Why is it important to know all these things in order to manage people? Because understanding these goals will define for the manger what level of commitment can be expected from the individual to the store's goals. Goals and commitment are inextricably connected. Without the commitment to doing the things necessary to achieve the goal, whatever that goal may be, there is little hope of getting there. Many times all the person needs is a little push, a little support and a little feedback once in a while to get them to where they want to be. This work is called coaching. This is how we define sales management, coaching people to their goals. It's creating those wonderful, supportive, challenging working environments that we've been talking about for the last few months.
Understanding Goal Development
Goal setting is one thing, but in our business there is much more to the process if goals are going to be achieved as well as set. People should be asked to set income goals for themselves, not sales volume goals. Income is what people are interested in and what they are most likely to relate to when talking about developing their goals. You, of course, want sales volume, but that is your goal and it will be addressed in the goal-development process.
The next step is to determine what is the actual income for each person derived directly from sales. In some companies I have seen non-sales related income as high as 20% of total income. This would be bonuses, spiffs, vacation and sick pay and other such non-sales related payments. You may say that spiffs and bonuses are sales related and that's true, but not directly. These payments are made in addition to regular commissions and do not increase your sales volume, only your payout. For the purposes of goal development you want to tie down that portion of income producing pure sales.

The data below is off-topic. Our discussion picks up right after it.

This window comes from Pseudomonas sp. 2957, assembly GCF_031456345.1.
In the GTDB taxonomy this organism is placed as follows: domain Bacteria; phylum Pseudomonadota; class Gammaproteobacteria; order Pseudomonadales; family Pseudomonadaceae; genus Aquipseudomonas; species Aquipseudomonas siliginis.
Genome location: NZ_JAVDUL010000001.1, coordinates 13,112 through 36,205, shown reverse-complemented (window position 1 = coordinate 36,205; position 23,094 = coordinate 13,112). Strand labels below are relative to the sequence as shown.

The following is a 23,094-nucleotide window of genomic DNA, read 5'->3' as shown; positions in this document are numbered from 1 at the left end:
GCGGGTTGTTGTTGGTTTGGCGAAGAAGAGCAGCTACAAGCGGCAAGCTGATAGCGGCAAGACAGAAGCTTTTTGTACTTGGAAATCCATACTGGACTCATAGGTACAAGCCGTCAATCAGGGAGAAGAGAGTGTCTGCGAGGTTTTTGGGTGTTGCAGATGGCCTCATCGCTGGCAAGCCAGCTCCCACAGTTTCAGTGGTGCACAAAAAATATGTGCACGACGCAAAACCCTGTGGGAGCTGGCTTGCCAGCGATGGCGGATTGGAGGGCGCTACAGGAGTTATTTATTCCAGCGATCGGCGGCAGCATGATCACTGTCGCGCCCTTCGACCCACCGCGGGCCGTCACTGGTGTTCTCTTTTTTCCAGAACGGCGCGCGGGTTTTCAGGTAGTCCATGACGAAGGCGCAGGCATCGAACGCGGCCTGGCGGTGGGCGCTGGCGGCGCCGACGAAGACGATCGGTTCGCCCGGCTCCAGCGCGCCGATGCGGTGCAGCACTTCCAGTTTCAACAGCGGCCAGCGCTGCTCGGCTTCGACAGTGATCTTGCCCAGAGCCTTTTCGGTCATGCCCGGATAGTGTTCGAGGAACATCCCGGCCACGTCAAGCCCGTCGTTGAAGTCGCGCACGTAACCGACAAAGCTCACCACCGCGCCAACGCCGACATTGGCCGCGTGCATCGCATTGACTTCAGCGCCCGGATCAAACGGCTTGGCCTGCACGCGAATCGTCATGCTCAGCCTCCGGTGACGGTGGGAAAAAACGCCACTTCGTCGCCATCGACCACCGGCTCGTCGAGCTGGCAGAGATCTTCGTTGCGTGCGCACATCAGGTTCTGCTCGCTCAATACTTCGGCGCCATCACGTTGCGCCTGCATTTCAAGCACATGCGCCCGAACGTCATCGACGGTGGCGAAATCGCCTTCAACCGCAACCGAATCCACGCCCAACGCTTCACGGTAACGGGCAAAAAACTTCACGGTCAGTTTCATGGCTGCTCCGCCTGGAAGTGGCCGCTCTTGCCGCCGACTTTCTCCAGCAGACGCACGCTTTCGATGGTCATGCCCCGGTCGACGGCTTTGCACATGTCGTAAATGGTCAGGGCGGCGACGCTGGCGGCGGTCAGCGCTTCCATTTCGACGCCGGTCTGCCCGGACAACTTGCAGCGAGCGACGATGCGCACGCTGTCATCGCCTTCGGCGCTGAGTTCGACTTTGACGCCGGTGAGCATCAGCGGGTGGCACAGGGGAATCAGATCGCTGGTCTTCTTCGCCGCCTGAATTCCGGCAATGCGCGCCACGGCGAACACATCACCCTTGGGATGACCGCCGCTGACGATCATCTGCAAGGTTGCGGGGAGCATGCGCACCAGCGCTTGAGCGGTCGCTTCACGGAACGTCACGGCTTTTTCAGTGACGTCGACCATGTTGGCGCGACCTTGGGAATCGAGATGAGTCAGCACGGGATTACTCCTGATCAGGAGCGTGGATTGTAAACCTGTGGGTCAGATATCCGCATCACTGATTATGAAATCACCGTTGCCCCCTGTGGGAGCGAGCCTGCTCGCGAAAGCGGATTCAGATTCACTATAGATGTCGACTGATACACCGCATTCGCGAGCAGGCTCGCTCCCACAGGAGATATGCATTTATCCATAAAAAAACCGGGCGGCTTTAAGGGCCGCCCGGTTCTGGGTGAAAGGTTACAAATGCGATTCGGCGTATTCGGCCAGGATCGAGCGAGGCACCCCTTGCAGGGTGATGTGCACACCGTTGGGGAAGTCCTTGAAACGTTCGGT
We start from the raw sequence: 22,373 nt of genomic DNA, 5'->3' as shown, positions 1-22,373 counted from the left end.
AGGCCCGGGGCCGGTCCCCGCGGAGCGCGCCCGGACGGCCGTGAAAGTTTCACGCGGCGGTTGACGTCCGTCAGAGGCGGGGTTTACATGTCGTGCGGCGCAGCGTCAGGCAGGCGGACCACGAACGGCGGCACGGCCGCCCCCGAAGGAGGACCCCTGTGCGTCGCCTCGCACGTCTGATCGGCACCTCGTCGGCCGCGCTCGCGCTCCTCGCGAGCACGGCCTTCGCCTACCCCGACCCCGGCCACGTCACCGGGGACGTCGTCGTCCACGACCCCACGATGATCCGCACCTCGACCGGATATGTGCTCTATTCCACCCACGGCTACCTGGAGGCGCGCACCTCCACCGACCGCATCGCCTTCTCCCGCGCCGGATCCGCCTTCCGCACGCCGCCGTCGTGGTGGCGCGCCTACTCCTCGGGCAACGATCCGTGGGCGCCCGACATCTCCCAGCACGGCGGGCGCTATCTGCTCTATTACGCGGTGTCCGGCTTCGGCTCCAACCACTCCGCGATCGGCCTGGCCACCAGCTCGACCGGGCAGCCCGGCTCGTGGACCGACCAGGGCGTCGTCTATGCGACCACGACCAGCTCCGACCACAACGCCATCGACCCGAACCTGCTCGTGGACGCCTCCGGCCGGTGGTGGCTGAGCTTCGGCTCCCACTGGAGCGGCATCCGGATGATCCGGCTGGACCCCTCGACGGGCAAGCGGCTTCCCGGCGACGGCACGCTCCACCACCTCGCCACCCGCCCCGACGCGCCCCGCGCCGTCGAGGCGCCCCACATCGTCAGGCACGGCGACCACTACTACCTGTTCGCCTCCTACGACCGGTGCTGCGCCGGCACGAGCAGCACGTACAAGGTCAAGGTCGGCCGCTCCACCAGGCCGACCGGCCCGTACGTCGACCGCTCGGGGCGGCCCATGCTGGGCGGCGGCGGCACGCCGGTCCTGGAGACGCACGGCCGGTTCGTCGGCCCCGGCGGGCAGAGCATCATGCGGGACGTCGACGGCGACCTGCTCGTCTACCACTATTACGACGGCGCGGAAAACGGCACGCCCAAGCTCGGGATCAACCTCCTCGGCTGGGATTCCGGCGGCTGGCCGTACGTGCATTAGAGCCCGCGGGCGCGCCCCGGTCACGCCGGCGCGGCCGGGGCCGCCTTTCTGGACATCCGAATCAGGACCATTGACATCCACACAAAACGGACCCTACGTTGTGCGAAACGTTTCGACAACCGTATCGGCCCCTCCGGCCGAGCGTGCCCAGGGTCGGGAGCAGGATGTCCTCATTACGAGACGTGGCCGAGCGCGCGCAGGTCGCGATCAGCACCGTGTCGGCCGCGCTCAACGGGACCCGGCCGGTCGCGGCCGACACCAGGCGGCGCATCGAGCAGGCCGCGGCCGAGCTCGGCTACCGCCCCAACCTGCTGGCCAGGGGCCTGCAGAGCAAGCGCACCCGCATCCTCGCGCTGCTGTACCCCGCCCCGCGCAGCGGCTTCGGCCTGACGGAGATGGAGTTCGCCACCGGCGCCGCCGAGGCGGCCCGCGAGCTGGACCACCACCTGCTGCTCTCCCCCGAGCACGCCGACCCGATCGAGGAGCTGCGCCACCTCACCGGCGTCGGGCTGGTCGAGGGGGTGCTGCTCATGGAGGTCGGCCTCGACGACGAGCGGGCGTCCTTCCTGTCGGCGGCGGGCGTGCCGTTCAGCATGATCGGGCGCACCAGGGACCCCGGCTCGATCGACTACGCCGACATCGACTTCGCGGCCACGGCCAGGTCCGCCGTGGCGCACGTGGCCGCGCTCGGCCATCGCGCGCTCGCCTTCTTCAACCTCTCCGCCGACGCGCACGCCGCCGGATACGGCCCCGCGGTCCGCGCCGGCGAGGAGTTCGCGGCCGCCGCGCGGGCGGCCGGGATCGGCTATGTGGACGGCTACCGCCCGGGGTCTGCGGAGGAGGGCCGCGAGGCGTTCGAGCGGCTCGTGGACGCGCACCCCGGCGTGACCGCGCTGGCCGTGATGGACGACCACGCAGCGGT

Let's say you determine that your salespeople receive 15% of their annual income from non-sales related sources, so a person earning $40,000 actually earns only $34,000 from direct product sales that create sales volume. If your commission rate is 6%, this person will have to produce $566,667 in sales volume to earn $40,000. The amount above $34,000 will not produce one additional dollar in sales volume. This means that your actual effective commission rate is 7.06%. Let's say that this person sets an income goal of $50,000 for the next year. You can divide that number by the effective commission rate of 7.06% to get a sales volume figure of $708,215. Or you can apply the 15% deduction giving a true income from sales of $42,500, then divide this by your rate of 6% and you'll get $708,333 - close enough for furniture work.